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3 steps to cleaner hands, safer food: Learn, develop, implement

Opinion

Editor’s note: The outbreak referenced in this meeting coverage was linked to a Chipotle Mexican Grill in Simi Valley, CA, and sickened an estimated 230 to 1,500 people, according to public health officials.

Council meetings at the bi-annual Conference for Food Protection meeting turned to hand washing and norovirus this past weekend as a 2015 outbreak became a case in point for discussion purposes.

Attendees at the Council III meeting Sunday at the Conference for Food Protection bi-annual meeting discussed hand washing guidelines and policy. (Photo by Jim Mann)

Attendees at the Council III meeting Sunday at the Conference for Food Protection bi-annual meeting discussed hand washing guidelines and policy. (Photo by Jim Mann)

The Conference for Food Protection brings together representatives from the food industry, government, academia, and consumer organizations to identify and address emerging problems of food safety and to formulate recommendations.

Proper hand washing is one of the primary defenses against the spread of foodborne pathogens. Norovirus quickly took center stage as a target pathogen during the council meeting Sunday as participants reflected on the outcomes of the 2015 Simi Valley California outbreak.

Restaurants generally have policies in place to restrict ill workers, but the industry and other stakeholders have learned infected customers are a major source of norovirus entry into the dining space.

Every day, restaurants are also challenged by the presence of asymptomatic workers, making frequent hand washing a business-critical intervention.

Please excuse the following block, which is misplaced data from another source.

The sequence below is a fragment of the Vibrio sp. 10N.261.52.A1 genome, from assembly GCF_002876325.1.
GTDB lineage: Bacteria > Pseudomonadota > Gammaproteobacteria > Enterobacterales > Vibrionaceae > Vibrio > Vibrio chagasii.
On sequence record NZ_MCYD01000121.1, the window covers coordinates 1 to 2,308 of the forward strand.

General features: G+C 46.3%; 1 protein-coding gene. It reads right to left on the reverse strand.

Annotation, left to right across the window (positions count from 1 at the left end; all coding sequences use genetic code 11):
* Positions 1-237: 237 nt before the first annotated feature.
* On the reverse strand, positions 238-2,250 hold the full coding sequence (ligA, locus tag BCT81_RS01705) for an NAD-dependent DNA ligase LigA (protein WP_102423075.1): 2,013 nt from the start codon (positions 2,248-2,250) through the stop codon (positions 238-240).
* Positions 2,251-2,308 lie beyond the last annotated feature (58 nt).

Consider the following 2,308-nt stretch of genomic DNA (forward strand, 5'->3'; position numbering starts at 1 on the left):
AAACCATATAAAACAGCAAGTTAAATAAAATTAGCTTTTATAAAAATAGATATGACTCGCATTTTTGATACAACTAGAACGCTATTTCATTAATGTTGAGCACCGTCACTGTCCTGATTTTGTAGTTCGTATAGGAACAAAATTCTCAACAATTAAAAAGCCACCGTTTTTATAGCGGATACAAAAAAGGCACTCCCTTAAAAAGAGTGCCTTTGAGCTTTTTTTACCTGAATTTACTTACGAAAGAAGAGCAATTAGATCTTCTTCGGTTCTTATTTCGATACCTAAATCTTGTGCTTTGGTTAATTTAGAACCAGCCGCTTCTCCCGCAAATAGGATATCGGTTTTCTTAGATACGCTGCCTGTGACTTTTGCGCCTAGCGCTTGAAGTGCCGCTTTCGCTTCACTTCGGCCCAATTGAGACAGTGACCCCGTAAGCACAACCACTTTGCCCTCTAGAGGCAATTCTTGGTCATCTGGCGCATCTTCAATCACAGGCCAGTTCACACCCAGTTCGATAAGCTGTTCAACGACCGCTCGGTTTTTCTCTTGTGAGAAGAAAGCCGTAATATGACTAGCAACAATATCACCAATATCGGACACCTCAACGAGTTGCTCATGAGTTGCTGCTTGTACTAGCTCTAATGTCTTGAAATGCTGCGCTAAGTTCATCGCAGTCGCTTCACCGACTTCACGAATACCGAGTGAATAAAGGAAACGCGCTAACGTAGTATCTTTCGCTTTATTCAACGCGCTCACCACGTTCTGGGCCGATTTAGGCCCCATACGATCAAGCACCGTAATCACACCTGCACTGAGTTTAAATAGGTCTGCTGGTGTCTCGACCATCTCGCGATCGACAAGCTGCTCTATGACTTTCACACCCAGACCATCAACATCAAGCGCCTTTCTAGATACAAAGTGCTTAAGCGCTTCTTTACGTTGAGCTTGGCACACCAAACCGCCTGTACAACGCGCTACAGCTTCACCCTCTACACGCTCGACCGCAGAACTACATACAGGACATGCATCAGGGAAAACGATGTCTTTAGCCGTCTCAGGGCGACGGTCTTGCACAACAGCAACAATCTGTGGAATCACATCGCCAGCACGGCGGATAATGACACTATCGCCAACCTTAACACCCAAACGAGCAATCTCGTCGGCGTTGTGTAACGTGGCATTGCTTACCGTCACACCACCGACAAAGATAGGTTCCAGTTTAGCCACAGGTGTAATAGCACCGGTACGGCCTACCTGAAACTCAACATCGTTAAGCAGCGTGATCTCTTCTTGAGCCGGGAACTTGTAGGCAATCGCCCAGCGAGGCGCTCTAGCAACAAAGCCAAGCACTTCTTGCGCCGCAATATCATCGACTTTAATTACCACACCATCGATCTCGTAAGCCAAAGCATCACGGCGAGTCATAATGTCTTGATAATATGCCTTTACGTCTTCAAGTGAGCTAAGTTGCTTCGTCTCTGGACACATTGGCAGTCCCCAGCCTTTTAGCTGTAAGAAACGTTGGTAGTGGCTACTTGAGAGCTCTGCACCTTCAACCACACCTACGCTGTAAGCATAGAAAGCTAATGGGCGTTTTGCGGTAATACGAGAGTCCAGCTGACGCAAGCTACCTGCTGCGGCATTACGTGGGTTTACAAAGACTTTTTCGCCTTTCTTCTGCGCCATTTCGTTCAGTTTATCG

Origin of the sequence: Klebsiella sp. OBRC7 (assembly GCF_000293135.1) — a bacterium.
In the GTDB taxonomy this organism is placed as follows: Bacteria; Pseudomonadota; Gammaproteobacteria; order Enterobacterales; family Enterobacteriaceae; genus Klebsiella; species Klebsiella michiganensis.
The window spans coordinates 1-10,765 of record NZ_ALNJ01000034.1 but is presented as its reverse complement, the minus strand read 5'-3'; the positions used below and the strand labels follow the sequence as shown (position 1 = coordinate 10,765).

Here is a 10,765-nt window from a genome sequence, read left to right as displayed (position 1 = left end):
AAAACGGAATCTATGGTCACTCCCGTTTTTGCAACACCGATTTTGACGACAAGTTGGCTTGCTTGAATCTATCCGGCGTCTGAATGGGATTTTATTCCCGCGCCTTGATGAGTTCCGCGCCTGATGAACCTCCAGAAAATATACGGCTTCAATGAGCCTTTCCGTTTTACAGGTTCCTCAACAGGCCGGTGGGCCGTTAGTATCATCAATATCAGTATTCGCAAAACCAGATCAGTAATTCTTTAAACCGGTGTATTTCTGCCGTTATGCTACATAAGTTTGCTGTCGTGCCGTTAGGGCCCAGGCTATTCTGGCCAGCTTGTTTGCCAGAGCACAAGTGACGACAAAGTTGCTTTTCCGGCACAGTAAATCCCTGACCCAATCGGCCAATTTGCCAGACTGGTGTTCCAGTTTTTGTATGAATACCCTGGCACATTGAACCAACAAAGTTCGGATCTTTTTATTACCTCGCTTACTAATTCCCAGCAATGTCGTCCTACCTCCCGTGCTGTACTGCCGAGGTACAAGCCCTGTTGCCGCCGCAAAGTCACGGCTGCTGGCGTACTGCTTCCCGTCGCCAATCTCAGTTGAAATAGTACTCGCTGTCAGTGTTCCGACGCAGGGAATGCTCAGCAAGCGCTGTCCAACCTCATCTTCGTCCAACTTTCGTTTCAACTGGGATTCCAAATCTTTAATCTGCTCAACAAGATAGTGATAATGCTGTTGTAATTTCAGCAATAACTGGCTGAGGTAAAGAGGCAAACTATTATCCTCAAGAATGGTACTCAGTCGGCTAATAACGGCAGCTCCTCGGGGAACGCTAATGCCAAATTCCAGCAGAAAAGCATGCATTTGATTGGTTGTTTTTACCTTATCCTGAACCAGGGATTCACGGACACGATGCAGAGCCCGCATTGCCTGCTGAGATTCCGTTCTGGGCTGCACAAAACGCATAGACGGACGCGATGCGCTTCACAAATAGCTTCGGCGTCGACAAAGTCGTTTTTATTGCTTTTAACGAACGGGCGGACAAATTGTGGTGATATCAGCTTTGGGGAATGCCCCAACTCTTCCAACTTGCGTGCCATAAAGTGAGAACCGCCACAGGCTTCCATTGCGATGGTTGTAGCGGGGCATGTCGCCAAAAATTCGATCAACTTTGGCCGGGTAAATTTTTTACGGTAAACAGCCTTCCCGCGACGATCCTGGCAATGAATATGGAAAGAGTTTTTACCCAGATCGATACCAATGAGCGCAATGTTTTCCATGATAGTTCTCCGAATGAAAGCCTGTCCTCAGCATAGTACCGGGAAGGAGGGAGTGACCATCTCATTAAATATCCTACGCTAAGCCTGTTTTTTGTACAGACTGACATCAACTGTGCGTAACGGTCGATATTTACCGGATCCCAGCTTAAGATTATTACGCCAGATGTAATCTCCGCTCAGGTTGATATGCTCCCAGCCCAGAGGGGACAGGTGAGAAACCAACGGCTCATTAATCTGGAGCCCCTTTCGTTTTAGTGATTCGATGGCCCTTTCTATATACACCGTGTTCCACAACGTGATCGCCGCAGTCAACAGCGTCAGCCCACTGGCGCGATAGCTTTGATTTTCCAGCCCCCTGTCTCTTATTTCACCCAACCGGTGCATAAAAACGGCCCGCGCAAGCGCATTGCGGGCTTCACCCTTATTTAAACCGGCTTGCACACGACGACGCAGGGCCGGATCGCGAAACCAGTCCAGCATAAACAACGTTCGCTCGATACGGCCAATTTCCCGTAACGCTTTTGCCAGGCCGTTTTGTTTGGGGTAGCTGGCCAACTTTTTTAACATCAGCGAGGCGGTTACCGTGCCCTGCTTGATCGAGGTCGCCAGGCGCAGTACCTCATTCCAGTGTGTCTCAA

Development of hand washing policy and guidance unfortunately suffered a major setback when the Hand Hygiene Committee reported a dead end to their two years of diligent work.

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The group recommended disbanding the committee while two sub-agencies of the Food and Drug Administration — CFSAN and CDER — work out and send forth a standard of effectiveness for a traditional soap-water hand washing. This pause presented a chilling implementation irony in that all the previous norovirus-related science pointed to raising hand washing standards and suddenly the stakeholders had no base to build on.

If this hiatus continues, some attendees at the Conference for Food Protection say it will be a major disincentive for research by academia and industry.

Until there is agreement between FDA’s two sub-agencies — the Center for Food Safety and Applied Nutrition (CFSAN) and the Center for Drug Evaluation and Research (CDER) — on what to punish as the new standard of effectiveness for hand washing little movement is expected.

The Conference for Food Protection is managed by an executive board that includes 23 voting members who represent: state food regulatory agencies from each of the FDA regions; local food regulatory agencies from each of the FDA regions; the FDA; USDA/FSIS; the CDC, the food industry; an academic institution; and consumers.

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